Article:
Although this brute of a course suggested this would be a day for the bombers it was an arch plotter who stole off with the £300,000 first prize. Christian Cévaër is known as one of the shortest hitters on the circuit, but also as one of the gutsiest competitors and it was this quality which saw him win the European Open.
It was anything but a pretty climax as players tumbled from contention on a lay-out bathed in sunshine but rendered oh so challenging by capricious gusts. Rory McIlroy was blown away with a 75, while Cévaër's fellow overnight leader, Jeev Milkha Singh, fared even worse with a 76. The fact that the Frenchman could prevail with a 73 and just one birdie on his card proves how difficult the experience was.
No hole was more arduous than the 18th, which now boasts the label of "toughest hole in Europe". Alvaro Quiros (left) came to the last tied with Cévaër on seven-under but his drive hit a spectator and then so too did his second, and the incidents plainly unnerved the Spaniard, not to mention the gallery. His bogey five left Cévaër needing a par for the triumph, a decidedly testing assignment which Cévaër achieved with aplomb.
"I decided whatever happened today I'd make the most of everything," said the 39-year-old, who had not won in five years. "I did that and this feels so good."
His joy was in direct contrast to the majority on the leaderboard who walked away last night believing they had let slip a golden chance, not least England's Steve Webster and Scotland's Gary Orr who both finished alongside Quiros in second. In truth, with none of the top 10 after the third round breaking 71, anyone in the top 20 at the start of the day had a live opportunity. As highlighted by Stephen Dodd.
The Welshman is not demonstrative by nature – indeed, the joke in the locker room is that Dodd was kicked out of the Trappist monks for being uncommunicative – but even he would have fallen off his sofa and let out a huge "You What?" if told on Friday evening he was going to finish fifth two days later. At that stage, the 2006 champion was home in Cardiff having driven the 180 miles from Kent straight after his second round certain he had missed the cut at one-over. But the wind got up and the phone rang and Dodd was told to re-cross the Severn Bridge. A 70 and a 68 later he had won nigh on £64,000. "Bizarre," said Dodd. That just about summed it up.
It was a frantic finale, although it was always destined to struggle to live up to the quality and drama of the previous Sunday when Paul Casey inched out Ross Fisher. However, the 30,000-strong crowd here yesterday certainly received their money's worth (those that paid, that is, and did not take advantage of a commendable free ticketing scheme).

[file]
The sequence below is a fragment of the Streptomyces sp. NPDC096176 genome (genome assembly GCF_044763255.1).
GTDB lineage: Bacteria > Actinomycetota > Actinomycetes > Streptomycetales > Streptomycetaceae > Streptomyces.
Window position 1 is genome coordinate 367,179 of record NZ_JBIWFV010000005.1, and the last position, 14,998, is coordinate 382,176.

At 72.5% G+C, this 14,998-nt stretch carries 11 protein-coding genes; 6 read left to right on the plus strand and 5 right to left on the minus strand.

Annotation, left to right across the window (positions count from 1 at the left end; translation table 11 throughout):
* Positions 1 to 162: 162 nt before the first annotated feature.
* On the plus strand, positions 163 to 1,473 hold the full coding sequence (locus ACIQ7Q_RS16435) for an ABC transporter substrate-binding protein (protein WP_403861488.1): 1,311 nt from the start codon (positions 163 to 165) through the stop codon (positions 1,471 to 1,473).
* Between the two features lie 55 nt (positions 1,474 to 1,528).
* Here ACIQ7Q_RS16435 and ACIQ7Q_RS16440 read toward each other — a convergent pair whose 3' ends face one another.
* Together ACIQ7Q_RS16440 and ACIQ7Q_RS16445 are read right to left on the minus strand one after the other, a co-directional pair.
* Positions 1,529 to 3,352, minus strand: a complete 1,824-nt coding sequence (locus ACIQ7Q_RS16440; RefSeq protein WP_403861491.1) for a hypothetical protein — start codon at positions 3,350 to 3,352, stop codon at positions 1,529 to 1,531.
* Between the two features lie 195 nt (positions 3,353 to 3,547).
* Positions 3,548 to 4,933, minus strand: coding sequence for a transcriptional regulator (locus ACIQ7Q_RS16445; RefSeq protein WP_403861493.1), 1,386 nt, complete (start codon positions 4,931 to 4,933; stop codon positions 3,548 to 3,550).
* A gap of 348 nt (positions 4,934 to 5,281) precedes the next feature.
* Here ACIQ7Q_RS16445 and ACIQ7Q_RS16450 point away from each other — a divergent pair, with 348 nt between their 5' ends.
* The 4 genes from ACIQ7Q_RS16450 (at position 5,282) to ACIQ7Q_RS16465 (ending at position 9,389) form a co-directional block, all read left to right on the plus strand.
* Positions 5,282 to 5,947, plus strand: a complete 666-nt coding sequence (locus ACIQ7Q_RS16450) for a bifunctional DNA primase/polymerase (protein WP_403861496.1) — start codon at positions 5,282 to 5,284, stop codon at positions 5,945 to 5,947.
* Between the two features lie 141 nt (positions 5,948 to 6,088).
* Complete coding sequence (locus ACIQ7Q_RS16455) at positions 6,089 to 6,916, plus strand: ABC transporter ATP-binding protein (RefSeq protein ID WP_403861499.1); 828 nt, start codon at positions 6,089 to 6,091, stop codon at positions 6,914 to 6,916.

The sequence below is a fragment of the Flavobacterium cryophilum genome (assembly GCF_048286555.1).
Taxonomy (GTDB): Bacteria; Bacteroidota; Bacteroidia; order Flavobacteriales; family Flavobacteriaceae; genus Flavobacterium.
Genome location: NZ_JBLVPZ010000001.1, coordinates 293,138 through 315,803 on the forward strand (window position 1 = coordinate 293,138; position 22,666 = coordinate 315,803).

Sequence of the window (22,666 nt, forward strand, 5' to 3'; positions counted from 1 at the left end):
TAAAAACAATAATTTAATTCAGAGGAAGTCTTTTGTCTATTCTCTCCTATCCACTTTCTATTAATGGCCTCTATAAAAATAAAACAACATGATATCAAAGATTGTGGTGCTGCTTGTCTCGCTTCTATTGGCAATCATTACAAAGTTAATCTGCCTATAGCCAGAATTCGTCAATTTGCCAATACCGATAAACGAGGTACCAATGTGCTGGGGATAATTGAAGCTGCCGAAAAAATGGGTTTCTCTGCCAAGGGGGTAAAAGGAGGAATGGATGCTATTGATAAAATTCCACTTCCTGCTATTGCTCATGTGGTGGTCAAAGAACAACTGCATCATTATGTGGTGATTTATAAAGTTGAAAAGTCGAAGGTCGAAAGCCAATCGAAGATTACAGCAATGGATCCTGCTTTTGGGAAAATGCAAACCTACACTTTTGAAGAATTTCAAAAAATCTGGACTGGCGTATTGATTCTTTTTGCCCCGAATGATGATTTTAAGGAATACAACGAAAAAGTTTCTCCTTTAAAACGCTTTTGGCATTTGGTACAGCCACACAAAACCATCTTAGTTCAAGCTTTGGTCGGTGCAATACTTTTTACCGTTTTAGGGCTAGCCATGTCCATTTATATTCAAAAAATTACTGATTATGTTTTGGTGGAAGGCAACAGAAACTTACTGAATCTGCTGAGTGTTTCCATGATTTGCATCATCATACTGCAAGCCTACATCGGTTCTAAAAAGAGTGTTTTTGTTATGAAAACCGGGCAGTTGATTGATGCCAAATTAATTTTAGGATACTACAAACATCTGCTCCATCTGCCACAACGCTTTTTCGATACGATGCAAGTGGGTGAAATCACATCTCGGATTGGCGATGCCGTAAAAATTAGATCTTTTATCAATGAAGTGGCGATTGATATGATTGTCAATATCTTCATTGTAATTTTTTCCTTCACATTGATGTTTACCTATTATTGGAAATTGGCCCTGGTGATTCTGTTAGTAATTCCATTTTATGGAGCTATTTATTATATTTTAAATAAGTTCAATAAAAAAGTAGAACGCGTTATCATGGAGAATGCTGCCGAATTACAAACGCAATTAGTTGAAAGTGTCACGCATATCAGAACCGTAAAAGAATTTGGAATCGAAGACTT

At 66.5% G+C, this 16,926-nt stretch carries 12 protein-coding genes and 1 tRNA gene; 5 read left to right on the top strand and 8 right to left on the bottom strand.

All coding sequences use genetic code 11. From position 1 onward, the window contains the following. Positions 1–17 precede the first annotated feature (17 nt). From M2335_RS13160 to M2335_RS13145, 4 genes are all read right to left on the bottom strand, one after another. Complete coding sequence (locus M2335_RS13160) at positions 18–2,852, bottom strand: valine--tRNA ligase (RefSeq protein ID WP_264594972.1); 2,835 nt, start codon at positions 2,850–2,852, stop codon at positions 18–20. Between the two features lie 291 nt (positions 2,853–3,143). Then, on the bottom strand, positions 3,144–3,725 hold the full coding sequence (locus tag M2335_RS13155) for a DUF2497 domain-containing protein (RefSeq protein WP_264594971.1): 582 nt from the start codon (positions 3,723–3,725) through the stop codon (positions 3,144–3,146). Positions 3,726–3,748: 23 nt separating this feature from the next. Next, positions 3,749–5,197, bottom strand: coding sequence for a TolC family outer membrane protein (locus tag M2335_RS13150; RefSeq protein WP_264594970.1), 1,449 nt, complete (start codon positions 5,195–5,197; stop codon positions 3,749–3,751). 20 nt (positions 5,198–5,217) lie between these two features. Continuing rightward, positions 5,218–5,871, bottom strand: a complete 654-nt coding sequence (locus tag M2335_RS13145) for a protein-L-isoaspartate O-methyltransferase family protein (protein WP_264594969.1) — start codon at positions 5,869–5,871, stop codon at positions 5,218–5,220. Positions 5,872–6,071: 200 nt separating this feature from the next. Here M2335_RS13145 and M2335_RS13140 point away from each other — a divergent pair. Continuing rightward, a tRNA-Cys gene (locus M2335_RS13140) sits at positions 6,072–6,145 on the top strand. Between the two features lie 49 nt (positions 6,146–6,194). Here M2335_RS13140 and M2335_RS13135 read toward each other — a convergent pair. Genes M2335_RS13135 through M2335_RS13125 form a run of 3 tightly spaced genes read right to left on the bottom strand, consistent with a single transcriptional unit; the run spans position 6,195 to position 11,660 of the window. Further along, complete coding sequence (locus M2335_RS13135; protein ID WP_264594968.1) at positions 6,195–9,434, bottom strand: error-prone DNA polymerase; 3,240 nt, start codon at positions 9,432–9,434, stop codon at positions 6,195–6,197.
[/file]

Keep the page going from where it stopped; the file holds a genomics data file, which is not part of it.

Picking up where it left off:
These have been two wonderfully-supported events, boasting an attendance of almost 175,000 and proving that there is a genuine thirst for big-time golf in England. What a shame, therefore, that next year it is very likely just one tournament will see the top professionals walk upon England's fairways green. With the European Open moving to Turnberry, the BMW PGA Championship will probably be it in 2010. And even that prestigious event could have been moved elsewhere unless Wentworth had agreed to do something about the much-maligned greens on the West Course. They are in the process of being dug up and relaid.
That has persuaded Padraig Harrington to return to the tournament he missed this year and last and now Sergio Garcia and Ian Poulter will be worked on to play. BMW are known to be furious that three of Europe's biggest names stayed away and Retief Goosen is another who has been vocal in his disgust. The South African has a dreadful Wentworth record but believes it to be his duty to support his Tour's flagship event. Indeed, there is a groundswell of opinion that it should be compulsory for Tour members to play in the PGA and although it has yet to be discussed formally at board level, that is surely only a matter of time.
Colin Montgomerie would doubtless be a supporter of any such motion – but maybe yesterday wasn't the time to ask. A 75 left him in a tie for 55th and the mood was understandably far from optimistic. In fact, the 45-year-old feels so down with his game at the moment he will ask the organisers not to pair him with Corey Pavin in the first two rounds of the Wales Open, which begins at Celtic Manor on Thursday. The Europe Ryder Cup captain realises all eyes will be on him and his counterpart as they play at the venue of next year's match. "I could do without the attention," he said.